Former Sotheby’s Asia Chief Executive Kevin Ching Joins Christie’s Amid a Regional Boom
Auction houses in Asia should not focus on chasing trends, lest they neglect what they do best, the veteran warns.
Kevin Ching, who retired from the position of Sotheby’s chief executive officer in Asia in 2021, will join arch-rival Christie’s as its new chairman of Asia, the house announced Monday. Ching starts on May 24, the first day of Hong Kong’s spring sales week.
The surprising announcement comes as the increasingly competitive auction business in Asia is growing rapidly. Major houses Christie’s, Sotheby’s, and Phillips have been making ambitious plans to expand their reach in the region, with all three establishing new regional headquarters in Hong Kong this year or next in order to to accommodate a year-round sales calendar and more client activity.
The appointment of Ching, the most senior addition to Christie’s, comes about a year ahead of the opening of the house’s new Asia Pacific headquarters at The Henderson in Hong Kong. Christie’s said sales at its Asia Pacific (Hong Kong and Shanghai) salerooms totaled $833 million last year, the third highest ever for the company. Asian buyers contributed $1.8 billion (equivalent to 26 percent) to the global business in 2022, with half of that attributable to auctions held outside of Hong Kong.
In Ching, Christie’s has secured an established veteran of the auction circuit. Also a well-known collector of jade, Ching was Sotheby’s CEO in Asia for 15 years, shepherding the house’s expansion in the region, particularly into mainland China.
“It’s the perfect match and perfect fit,” said Francis Belin, president of Christie’s Asia Pacific. “We believe in Asia. We believe in specialist expertise and in client relationships. We are very excited.”
Ching, meanwhile, is ready to get back into action after a year and a half on the sidelines. “Yes, I was retired, and between hiking and Netflix, I started to realize that I actually still missed a lot the action of the auction and the art world, not only the business but the very interesting, exciting people that I’ve met along the way,” he told Artnet News.
Ching stepped down from his position at Sotheby’s two years after the house was acquired by French-Israeli collector and entrepreneur Patrick Drah in a take-private deal. Drahi’s son Nathan took over as managing director of Sotheby’s Asia in 2021 and began overseeing the house’s development in the region, where it has a 50-year history.
Following Ching’s departure, fellow Sotheby’s rainmakers including former Asia chairman Patti Wong, who was with the house for three decades, and ex-head of contemporary art for Asia Yuki Terase also departed.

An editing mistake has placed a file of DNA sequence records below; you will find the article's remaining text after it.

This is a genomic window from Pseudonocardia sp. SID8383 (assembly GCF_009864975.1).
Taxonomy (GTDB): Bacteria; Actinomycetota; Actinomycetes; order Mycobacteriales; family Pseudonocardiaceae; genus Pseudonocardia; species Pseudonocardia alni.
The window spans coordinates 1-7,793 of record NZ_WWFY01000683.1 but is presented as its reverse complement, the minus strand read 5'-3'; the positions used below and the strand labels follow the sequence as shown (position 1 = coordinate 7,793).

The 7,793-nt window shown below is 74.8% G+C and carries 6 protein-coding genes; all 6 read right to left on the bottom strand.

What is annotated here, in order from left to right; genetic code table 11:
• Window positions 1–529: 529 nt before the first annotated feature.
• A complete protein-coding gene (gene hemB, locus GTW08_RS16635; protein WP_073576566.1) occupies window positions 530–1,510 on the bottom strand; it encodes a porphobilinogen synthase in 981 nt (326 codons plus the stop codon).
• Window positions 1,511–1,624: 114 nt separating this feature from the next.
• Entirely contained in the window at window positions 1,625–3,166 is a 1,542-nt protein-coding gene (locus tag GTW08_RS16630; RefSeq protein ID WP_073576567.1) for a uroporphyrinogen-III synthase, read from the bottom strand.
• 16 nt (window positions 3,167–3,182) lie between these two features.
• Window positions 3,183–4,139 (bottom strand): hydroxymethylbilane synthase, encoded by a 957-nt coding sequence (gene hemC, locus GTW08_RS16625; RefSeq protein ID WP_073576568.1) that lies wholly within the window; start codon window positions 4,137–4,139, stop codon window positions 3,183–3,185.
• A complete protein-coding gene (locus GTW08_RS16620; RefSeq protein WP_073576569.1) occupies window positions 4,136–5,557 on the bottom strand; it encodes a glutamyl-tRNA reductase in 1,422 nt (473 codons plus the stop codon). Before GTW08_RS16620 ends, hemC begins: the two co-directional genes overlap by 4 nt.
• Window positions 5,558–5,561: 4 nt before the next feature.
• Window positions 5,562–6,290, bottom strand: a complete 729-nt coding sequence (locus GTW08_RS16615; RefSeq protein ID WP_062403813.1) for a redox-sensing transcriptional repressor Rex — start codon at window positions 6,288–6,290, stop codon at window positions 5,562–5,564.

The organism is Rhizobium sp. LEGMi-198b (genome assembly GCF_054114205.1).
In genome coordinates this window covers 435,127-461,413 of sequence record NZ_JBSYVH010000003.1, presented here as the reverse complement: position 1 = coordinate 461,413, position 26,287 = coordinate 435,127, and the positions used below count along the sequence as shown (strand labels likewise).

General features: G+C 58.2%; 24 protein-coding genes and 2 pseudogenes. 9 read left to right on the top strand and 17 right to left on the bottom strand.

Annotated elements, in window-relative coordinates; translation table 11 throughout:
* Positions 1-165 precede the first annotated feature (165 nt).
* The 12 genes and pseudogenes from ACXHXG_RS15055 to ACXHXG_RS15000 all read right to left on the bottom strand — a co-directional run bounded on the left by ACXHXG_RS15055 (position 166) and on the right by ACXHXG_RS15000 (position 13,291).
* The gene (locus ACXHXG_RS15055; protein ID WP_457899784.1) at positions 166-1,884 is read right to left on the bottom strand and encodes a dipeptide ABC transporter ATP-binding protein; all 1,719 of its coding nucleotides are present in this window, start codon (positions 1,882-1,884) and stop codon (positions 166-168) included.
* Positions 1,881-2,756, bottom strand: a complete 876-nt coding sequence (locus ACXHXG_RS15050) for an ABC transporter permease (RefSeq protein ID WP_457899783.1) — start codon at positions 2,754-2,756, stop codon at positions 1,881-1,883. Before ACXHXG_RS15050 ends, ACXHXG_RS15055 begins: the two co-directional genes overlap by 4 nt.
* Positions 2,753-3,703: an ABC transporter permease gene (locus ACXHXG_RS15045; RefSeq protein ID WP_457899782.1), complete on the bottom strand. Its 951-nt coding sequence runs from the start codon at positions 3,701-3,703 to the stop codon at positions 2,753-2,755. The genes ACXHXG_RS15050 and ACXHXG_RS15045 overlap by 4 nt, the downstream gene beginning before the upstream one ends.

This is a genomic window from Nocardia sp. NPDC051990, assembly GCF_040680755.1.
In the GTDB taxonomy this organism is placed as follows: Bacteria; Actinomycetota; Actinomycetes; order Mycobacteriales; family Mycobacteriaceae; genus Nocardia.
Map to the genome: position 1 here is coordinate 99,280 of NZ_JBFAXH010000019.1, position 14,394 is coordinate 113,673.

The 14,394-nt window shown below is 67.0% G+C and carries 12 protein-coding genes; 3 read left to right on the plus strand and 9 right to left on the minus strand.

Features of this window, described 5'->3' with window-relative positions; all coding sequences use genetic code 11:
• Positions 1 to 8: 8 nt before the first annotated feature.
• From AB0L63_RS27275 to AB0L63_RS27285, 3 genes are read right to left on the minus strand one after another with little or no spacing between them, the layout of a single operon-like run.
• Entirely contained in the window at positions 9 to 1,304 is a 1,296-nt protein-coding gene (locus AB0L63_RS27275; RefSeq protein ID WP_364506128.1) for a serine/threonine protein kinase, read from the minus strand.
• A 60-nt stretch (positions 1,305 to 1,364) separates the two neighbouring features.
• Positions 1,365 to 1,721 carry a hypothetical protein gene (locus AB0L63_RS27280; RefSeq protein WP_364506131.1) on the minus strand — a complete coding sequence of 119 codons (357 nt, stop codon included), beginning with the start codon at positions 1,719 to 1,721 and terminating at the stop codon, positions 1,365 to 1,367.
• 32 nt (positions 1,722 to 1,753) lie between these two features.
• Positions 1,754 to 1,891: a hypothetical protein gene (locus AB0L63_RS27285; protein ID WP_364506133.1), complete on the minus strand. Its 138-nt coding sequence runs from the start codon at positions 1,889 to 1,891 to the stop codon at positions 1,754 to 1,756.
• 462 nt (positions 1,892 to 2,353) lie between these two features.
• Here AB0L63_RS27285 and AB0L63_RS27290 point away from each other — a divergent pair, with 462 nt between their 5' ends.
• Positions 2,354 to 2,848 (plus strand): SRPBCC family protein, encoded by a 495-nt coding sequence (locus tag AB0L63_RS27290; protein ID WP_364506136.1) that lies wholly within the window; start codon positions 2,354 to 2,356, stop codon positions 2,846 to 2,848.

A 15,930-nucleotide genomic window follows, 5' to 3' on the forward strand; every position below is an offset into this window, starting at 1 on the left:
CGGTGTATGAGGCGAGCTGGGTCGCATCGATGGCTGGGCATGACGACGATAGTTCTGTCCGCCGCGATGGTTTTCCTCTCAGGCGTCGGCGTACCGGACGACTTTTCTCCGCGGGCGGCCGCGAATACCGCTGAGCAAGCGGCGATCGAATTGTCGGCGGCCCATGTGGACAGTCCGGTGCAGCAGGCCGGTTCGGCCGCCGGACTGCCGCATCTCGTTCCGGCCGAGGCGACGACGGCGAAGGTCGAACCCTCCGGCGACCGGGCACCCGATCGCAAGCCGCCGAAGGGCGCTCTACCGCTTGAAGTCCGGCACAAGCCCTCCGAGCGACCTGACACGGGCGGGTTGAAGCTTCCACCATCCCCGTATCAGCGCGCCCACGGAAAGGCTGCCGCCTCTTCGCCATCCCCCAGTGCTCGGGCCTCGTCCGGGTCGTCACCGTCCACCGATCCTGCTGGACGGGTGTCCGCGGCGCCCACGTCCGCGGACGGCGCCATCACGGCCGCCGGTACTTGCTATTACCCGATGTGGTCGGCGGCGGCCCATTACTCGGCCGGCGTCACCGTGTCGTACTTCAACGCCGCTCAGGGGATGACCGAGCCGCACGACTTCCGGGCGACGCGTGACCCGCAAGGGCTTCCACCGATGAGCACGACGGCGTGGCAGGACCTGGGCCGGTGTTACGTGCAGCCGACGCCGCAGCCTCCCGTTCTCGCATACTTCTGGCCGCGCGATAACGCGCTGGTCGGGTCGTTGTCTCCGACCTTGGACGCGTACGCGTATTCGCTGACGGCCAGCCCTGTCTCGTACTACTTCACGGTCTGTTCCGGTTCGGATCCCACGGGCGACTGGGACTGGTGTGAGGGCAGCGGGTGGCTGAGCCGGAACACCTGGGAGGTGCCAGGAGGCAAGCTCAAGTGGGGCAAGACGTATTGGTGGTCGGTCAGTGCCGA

Ahead of embarking on a new adventure with Christie’s, Ching praised the house for “never losing sight out of the importance of the brand value” in its quest to grow its business in the region. While being adventurous, “you want to stick to what you do best,” he said, stressing the importance of conducting business in a “thoughtful way” without jeopardizing the integrity of the brand. “A lot of our competitors don’t necessarily place the same emphasis on that, which I think is very important.”
Even as a growing number of young Asian collectors are buying western art, auction houses need to resist the temptation to only chase trends, lest they forget what they have been doing best, such as selling Chinese and other Asian art, Ching warned.
“Just because one particular category is hugely popular, you should not neglect another category, which is equally good but perhaps less fashionable,” he said. “Fashion comes and goes. Don’t forget that at the moment what’s happening is among perhaps the younger, super wealthy collectors in Asia. But, look at China, for example, there’s a huge untapped market of potential buyers of a different age group and different social background who might want other things.”
Despite the uncertainties about the business environment in Hong Kong at the moment, Ching said he was very optimistic about the city’s future in the wake of Covid restrictions, referencing Hong Kong’s importance as an “East-meets-West centre for international cultural exchange” as outlined in China’s 14th Five-Year Plan announced in 2021.
The new headquarters will also allow Christie’s to program sales all year round.
“We don’t believe [the advantages of Hong Kong] will change, otherwise we would not have committed to taking a full initiative and sign a 10-year lease,” Belin said. “The ecosystem is here.”
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